Banksy is an anonymous street artist who creates satirical and politically based art with a touch of dark humor.
In today’s society, there’s a lot of discourse surrounding art ownership. Does the art belong to the artist once it has been mass-produced and sold in the form of merchandise? Personally, I have always appreciated Banksy’s combination of art and political statement in a form that is frowned upon by the law. The graffiti that Banksy creates is a form of protest against the institutions that restrict expression and freedom, and his latest political showcase is no exception.
Banksy has destroyed the case that art can be bought, quite literally, by shredding one of his most famous pieces of art. ‘Girl With Balloon’ was a mural created by Banksy in 2002 in London’s West Bank, depicting a girl letting go of a heart shaped balloon. The mural is claimed to be one of Banksy’s most universal pieces of street art as it resonates hope, an emotion that everyone can relate to. More recently, the image has been used to support Syrian refuges, making the image ever politically relevant. The mural was auctioned off and sold for a little over £1 million, and moments after a hidden shredder built inside of the frame was activated, culminating in the painting being damaged in the auction house. The stunt could be seen to critique how artists lose ownership of their work when it becomes something to be sold, rather than to be enjoyed and understood.
The destruction of the piece doesn’t appear to have negatively affected the price of the artwork; in fact the new owner of the piece has seen a hefty increase in its value, now £1.042 million. Speculators have presented the idea that this political stunt can only have a positive impact upon Banksy’s career, sales will inevitably increase and Banksy will be ever popular in the nation’s eyes.
Banksy is no stranger to causing controversy as a result of his artwork; he combats many politically important issues in his imagery. One example of this is ‘Reverse Pat Down’. This piece of street art tackles the issue of police brutality; the role reversal of the young girl patting down the soldier highlights the discourse of pat downs and police brutality.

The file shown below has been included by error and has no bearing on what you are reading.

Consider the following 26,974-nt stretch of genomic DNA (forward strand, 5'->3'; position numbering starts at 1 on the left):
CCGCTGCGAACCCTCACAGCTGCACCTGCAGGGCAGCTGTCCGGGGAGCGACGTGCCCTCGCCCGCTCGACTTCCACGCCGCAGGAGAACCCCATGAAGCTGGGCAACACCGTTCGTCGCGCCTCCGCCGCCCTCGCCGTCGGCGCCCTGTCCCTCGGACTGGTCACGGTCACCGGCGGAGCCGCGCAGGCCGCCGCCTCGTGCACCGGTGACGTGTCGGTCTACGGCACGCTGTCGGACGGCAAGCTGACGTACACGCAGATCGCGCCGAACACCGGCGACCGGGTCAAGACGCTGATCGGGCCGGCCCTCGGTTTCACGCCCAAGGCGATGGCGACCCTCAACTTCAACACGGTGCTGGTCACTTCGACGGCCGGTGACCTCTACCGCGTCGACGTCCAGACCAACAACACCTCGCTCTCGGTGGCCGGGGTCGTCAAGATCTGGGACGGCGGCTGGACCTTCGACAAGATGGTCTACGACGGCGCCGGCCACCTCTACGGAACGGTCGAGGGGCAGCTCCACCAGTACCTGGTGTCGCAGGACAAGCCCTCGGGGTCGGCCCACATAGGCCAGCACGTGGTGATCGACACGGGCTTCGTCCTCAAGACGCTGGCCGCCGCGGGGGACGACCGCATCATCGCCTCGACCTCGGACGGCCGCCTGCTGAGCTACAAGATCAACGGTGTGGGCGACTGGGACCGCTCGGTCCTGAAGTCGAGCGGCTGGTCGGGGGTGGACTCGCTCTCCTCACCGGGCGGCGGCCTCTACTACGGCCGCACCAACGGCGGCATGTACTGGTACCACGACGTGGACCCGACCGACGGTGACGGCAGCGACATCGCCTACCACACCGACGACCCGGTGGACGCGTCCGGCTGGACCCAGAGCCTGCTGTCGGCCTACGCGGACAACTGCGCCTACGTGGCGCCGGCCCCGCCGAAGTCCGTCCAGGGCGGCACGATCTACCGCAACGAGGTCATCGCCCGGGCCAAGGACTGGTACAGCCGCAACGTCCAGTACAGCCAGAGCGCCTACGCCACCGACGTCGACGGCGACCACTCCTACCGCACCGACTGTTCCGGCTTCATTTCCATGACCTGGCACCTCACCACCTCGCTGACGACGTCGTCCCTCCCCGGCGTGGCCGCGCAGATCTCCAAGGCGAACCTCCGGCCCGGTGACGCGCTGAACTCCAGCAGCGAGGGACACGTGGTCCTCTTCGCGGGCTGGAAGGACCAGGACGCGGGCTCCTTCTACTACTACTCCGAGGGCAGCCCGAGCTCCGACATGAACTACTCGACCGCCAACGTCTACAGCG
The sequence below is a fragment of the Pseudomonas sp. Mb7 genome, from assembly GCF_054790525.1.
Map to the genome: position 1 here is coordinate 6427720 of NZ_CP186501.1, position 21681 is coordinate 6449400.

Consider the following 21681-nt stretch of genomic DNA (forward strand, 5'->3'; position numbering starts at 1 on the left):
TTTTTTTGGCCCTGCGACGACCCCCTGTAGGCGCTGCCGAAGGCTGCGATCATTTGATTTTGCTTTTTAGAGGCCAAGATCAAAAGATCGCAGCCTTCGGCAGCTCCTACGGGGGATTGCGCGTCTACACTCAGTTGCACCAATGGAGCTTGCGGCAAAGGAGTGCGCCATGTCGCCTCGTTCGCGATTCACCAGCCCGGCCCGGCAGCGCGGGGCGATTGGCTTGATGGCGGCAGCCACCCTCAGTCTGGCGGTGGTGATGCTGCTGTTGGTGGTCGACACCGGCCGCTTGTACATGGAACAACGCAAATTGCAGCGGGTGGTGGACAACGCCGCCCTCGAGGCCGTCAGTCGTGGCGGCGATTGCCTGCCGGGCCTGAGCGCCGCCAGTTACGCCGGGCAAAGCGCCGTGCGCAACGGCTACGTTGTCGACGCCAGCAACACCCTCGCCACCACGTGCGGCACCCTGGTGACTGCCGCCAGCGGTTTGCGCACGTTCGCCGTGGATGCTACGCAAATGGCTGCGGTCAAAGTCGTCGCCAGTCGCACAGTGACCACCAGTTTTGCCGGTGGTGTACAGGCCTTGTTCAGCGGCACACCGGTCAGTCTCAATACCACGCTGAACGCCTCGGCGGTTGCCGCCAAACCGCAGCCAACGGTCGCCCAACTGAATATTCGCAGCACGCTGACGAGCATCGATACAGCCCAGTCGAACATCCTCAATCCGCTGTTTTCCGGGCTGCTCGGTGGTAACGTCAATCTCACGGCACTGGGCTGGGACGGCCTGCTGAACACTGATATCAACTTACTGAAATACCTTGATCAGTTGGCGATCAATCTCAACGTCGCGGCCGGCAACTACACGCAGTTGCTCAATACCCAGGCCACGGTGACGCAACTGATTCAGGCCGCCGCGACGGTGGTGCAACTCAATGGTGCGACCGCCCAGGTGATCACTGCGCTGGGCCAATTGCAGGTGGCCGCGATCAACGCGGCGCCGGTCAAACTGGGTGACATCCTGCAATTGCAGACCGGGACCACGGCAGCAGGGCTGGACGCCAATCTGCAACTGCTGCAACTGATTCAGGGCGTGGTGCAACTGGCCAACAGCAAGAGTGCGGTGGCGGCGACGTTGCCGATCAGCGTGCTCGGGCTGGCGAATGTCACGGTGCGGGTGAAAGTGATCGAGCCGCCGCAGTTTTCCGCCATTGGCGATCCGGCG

Pushing boundaries is something that Banksy is famed for and one way he does this is placing artwork in noteworthy locations. An excellent example of this is Banksy’s Peckham Rock, displaying a caveman scene with a shopping trolley, complete with its own information card. The piece first appeared in the British Museum in 2005 and was sat for 3 days before any staff noticed that its didn’t belong in the exhibit. Currently, Peckham Rock is on loan and back at the British Museum. It is now being featured in Ian Hislop’s exhibition, Hislop claims that his exhibition illustrates tales of satire and subversion, fitting Banksy and his artwork down to a T.
Another aspect of modern society that Banksy appears to critique through his street art is social media and how it impacts the public’s mental health. The ‘Comment Heart Request’ highlights how social media sites have a massive influence over our lives, how we view our self worth and image by depicting an Instagram style like, comment and follow icons and a child crying because they are zero.
Banksy leaves no stone unturned in his piece ‘A New Meaning’, one of his most controversial pieces. Jesus is depicted on the cross, but his hands are not empty, they are filled with shopping bags. I believe this piece critiques the Christmas holiday period and how it seems to have lost its original meaning. Society has forgotten that Christmas is a religious holiday and instead focuses on material gain and what to write down on their wish lists.
Banksy reveals the uglier side to modern society in his street art. Each new piece of art critiques a different aspect of society, whether its social media, materialism or politics. By no means is Banksy finished creating controversial art and I’m looking forward to the next debate-provoking piece of street art.